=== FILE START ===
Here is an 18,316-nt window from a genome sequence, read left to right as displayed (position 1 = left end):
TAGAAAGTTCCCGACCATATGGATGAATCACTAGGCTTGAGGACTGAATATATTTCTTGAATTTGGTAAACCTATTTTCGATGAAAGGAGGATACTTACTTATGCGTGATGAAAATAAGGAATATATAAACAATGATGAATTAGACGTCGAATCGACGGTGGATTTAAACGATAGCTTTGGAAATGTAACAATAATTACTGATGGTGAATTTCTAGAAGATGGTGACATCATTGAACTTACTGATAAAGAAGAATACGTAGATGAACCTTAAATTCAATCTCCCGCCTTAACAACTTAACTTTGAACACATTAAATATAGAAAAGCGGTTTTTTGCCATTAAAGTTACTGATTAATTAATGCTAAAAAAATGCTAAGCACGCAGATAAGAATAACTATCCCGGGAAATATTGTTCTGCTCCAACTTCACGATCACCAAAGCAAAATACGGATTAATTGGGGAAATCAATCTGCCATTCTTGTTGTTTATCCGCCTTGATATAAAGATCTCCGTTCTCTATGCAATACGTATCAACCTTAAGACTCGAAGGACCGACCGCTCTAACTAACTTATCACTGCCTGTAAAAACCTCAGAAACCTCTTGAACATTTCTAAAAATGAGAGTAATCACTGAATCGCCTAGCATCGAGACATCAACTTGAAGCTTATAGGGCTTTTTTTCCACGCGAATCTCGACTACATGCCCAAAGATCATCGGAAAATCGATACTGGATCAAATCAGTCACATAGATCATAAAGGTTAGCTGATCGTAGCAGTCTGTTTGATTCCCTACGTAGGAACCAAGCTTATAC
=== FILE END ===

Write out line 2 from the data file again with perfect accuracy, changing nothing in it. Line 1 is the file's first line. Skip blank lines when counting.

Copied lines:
TAGAAAGTTCCCGACCATATGGATGAATCACTAGGCTTGAGGACTGAATATATTTCTTGAATTTGGTAAACCTATTTTCGATGAAAGGAGGATACTTACTTATGCGTGATGAAAATAAGGAATATATAAACAATGATGAATTAGACGTCGAATCGACGGTGGATTTAAACGATAGCTTTGGAAATGTAACAATAATTACTGATGGTGAATTTCTAGAAGATGGTGACATCATTGAACTTACTGATAAAGAAGAATACGTAGATGAACCTTAAATTCAATCTCCCGCCTTAACAACTTAACTTTGAACACATTAAATATAGAAAAGCGGTTTTTTGCCATTAAAGTTACTGATTAATTAATGCTAAAAAAATGCTAAGCACGCAGATAAGAATAACTATCCCGGGAAATATTGTTCTGCTCCAACTTCACGATCACCAAAGCAAAATACGGATTAATTGGGGAAATCAATCTGCCATTCTTGTTGTTTATCCGCCTTGATATAAAGATCTCCGTTCTCTATGCAATACGTATCAACCTTAAGACTCGAAGGACCGACCGCTCTAACTAACTTATCACTGCCTGTAAAAACCTCAGAAACCTCTTGAACATTTCTAAAAATGAGAGTAATCACTGAATCGCCTAGCATCGAGACATCAACTTGAAGCTTATAGGGCTTTTTTTCCACGCGAATCTCGACTACATGCCCAAAGATCATCGGAAAATCGATACTGGATCAAATCAGTCACATAGATCATAAAGGTTAGCTGATCGTAGCAGTCTGTTTGATTCCCTACGTAGGAACCAAGCTTATAC